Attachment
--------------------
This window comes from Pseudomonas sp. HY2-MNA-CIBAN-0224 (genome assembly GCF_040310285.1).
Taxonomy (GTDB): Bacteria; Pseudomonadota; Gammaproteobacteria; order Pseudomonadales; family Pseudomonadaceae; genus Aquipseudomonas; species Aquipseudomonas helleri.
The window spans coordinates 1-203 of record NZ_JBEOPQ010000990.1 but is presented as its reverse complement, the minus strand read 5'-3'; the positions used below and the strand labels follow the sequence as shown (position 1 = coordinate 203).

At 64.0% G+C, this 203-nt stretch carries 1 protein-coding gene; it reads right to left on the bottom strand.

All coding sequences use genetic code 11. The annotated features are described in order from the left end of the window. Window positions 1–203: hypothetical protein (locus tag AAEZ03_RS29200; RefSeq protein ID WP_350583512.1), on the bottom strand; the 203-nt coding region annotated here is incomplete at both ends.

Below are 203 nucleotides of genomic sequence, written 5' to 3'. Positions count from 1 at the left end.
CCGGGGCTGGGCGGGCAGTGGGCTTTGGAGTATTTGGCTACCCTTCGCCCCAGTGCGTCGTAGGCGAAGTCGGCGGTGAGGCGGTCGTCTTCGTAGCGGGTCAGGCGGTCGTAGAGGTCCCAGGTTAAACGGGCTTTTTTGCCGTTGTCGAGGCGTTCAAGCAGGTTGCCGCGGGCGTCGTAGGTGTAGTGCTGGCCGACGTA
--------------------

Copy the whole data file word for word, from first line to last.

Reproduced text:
This window comes from Pseudomonas sp. HY2-MNA-CIBAN-0224 (genome assembly GCF_040310285.1).
Taxonomy (GTDB): Bacteria; Pseudomonadota; Gammaproteobacteria; order Pseudomonadales; family Pseudomonadaceae; genus Aquipseudomonas; species Aquipseudomonas helleri.
The window spans coordinates 1-203 of record NZ_JBEOPQ010000990.1 but is presented as its reverse complement, the minus strand read 5'-3'; the positions used below and the strand labels follow the sequence as shown (position 1 = coordinate 203).

At 64.0% G+C, this 203-nt stretch carries 1 protein-coding gene; it reads right to left on the bottom strand.

All coding sequences use genetic code 11. The annotated features are described in order from the left end of the window. Window positions 1–203: hypothetical protein (locus tag AAEZ03_RS29200; RefSeq protein ID WP_350583512.1), on the bottom strand; the 203-nt coding region annotated here is incomplete at both ends.

Below are 203 nucleotides of genomic sequence, written 5' to 3'. Positions count from 1 at the left end.
CCGGGGCTGGGCGGGCAGTGGGCTTTGGAGTATTTGGCTACCCTTCGCCCCAGTGCGTCGTAGGCGAAGTCGGCGGTGAGGCGGTCGTCTTCGTAGCGGGTCAGGCGGTCGTAGAGGTCCCAGGTTAAACGGGCTTTTTTGCCGTTGTCGAGGCGTTCAAGCAGGTTGCCGCGGGCGTCGTAGGTGTAGTGCTGGCCGACGTA